• Driven to Suicide: The film begins with a dramatic reenactment of the suicide of Enron executive Cliff Baxter.
  • Evil Genius: Andrew Fastow, who used labyrinthine "partnerships" to conceal the extent of Enron's liabilities from the public.
  • Evil, Inc.: Enron is portrayed in the film as a criminal enterprise since its inception in The '80s. This is slightly at odds with the book, which notes that plenty of Enron businesses did make real profits - pipelines and wholesale trading for example - and that Enron until 1996 was a fairly ordinary energy firm, albeit one that contained the seeds of its future destruction.
  • Evil Tower of Ominousness: Enron's former highrise in Houston is certainly shot as if it were one.
  • Executive Excess: The Enron executives splurged their ill-gotten wealth on things like mansions and strippers.
  • Fanservice Extra: A bunch of naked strippers in the scene where people talk about Lou Pai's fondness for strip clubs.
  • Film of the Book: The film is based on the book of the same name by Fortune reporters Bethany McLean and Peter Elkind. The book contains even more details of the criminality and dysfunction at Enron, most notably the ridiculous compensation system that the International division's originators had, where they were paid bonuses based on the claimed value of the deals they landed, rather than whether they actually made Enron any money. This led to the International division signing hundreds of dogshit deals to build power plants worldwide, most of which lost money.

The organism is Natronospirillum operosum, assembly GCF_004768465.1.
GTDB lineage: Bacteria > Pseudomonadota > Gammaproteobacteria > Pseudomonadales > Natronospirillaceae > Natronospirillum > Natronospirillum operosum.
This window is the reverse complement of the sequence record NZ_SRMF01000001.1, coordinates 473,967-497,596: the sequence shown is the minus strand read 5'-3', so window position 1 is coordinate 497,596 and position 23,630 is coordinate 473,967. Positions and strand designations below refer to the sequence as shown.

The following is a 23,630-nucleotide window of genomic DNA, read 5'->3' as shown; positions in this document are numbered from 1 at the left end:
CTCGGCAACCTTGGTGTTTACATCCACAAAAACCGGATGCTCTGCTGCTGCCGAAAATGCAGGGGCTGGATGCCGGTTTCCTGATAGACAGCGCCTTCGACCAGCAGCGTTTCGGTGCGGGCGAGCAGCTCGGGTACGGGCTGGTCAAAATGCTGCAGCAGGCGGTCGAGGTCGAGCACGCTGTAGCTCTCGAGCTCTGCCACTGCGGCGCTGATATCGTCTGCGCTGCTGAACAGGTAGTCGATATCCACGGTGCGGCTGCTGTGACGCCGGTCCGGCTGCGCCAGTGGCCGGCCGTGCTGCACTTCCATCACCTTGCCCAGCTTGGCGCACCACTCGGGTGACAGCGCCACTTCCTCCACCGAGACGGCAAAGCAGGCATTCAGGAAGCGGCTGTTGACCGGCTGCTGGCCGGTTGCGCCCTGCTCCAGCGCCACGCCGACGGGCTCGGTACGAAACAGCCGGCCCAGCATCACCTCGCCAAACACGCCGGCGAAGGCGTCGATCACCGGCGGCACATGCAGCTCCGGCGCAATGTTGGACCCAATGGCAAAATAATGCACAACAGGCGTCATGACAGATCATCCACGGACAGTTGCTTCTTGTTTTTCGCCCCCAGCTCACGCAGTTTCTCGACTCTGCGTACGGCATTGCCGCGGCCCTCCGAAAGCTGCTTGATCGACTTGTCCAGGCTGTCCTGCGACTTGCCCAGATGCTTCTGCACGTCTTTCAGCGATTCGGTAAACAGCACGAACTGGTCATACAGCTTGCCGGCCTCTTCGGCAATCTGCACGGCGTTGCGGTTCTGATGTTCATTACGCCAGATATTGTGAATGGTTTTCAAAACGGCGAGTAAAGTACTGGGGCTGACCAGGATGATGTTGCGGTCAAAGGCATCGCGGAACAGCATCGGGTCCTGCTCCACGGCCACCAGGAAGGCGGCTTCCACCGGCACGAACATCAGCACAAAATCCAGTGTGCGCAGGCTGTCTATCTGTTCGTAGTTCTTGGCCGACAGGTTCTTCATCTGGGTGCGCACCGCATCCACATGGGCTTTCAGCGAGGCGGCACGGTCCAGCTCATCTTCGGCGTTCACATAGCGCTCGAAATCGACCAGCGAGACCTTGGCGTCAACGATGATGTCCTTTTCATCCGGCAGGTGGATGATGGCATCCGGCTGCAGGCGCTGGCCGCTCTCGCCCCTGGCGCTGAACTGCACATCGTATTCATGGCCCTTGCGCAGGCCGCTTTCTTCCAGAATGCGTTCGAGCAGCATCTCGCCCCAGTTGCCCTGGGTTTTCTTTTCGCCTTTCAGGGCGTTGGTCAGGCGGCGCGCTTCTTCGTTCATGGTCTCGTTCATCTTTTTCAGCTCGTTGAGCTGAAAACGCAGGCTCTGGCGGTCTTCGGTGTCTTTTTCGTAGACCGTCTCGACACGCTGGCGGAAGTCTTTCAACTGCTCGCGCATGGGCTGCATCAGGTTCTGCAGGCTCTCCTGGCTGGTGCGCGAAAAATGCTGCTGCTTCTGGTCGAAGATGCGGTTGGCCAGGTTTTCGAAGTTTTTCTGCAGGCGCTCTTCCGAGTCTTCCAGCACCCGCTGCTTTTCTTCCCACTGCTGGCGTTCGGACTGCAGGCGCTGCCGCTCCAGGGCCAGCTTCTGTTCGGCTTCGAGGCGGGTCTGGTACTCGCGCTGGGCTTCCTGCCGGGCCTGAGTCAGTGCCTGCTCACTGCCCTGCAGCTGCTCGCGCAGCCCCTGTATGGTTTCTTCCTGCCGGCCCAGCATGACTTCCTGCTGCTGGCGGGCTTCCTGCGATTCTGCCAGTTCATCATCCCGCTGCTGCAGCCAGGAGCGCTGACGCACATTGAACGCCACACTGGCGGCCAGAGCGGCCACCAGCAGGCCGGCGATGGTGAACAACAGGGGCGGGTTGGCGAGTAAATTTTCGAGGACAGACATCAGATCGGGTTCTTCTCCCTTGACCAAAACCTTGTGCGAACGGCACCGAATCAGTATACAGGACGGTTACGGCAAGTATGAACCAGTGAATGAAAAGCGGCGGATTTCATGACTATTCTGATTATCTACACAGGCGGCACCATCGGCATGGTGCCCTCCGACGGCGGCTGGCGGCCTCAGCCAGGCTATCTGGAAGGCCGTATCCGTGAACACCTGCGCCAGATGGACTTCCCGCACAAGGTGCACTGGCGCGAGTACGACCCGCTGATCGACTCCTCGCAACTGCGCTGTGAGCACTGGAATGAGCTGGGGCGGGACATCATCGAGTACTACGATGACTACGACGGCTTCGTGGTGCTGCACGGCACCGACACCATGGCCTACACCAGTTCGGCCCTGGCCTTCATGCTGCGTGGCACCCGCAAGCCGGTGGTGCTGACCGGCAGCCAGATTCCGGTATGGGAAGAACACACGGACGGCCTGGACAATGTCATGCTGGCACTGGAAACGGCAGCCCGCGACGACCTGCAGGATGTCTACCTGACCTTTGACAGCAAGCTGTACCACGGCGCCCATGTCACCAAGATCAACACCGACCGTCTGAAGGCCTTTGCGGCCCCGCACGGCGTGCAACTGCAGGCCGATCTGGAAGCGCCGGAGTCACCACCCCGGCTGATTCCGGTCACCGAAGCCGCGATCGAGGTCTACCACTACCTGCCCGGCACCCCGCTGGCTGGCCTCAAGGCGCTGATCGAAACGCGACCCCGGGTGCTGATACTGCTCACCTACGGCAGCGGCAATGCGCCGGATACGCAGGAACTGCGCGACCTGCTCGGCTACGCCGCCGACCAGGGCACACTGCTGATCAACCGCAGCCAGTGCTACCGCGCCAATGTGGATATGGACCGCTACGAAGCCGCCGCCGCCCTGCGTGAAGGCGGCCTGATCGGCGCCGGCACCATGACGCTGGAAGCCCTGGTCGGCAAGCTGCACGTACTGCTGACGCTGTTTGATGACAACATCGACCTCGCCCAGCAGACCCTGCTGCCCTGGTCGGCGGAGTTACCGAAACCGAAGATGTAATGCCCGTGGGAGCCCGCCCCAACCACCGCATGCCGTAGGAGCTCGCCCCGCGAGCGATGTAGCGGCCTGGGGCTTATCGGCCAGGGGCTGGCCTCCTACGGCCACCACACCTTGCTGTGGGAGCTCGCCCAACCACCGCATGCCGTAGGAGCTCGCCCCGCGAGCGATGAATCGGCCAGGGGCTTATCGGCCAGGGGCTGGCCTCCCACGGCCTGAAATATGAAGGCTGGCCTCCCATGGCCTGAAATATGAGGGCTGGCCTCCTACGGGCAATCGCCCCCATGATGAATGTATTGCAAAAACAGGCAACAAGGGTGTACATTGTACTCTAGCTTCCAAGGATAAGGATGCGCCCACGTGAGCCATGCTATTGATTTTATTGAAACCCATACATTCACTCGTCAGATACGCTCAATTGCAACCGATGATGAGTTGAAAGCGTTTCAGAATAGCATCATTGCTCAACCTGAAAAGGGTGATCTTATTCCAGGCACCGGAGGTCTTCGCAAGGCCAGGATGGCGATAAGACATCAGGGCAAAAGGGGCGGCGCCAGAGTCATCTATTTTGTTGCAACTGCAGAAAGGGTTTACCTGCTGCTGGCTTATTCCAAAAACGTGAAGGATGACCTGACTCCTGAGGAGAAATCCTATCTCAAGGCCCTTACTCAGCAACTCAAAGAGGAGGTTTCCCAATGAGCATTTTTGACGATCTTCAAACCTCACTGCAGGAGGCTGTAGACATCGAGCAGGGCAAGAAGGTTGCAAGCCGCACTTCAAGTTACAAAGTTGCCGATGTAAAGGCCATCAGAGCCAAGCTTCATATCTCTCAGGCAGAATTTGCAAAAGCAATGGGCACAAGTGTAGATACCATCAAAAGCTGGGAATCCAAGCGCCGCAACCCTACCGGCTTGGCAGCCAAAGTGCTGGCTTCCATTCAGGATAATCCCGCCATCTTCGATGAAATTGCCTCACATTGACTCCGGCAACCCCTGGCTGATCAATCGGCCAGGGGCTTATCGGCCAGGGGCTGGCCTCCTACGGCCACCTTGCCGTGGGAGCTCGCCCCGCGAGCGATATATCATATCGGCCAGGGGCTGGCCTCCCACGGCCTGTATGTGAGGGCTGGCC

• From a Certain Point of View: Skilling’s rationale for claiming that he “thought the company was in good financial standing when he left” is believed to be that, while he definitely knew upon resignation that the company would eventually collapse, he figured it would be at least one or two years before this happenednote . So, in the meantime, he could say that he thought the company was TECHNICALLY in “good” financial standing when he left, because its inevitable downfall was at least a year down the road.
  • Idea Bulb: A stock image of one is shown before we see Skilling's face.
  • Implausible Deniability: When Lou Pai fell under scrutiny for having sold off all his Enron stock right before the big collapse, he claimed to have had no foreknowledge of the company’s ruin and that he did it purely as part of his divorce proceedings. Although his claim of ignorance is hard to believe, this excuse allowed him to escape legal consequences.
  • Implied Death Threat: In an astonishing interview, Mike Muckleroy claims to have got the real trading books from the crooked Enron traders in the 1987 Valhalla scandal by telling one of them that he had, during his time in the US Navy, had to kill people and wouldn't mind doing it again.
  • Ironic Echo: As Enron's stock is plummeting and is about to go bankrupt amid allegations of fraud and corruption, one of the people at the Government hearing replays a recording that boasted of how safe an investment Enron is.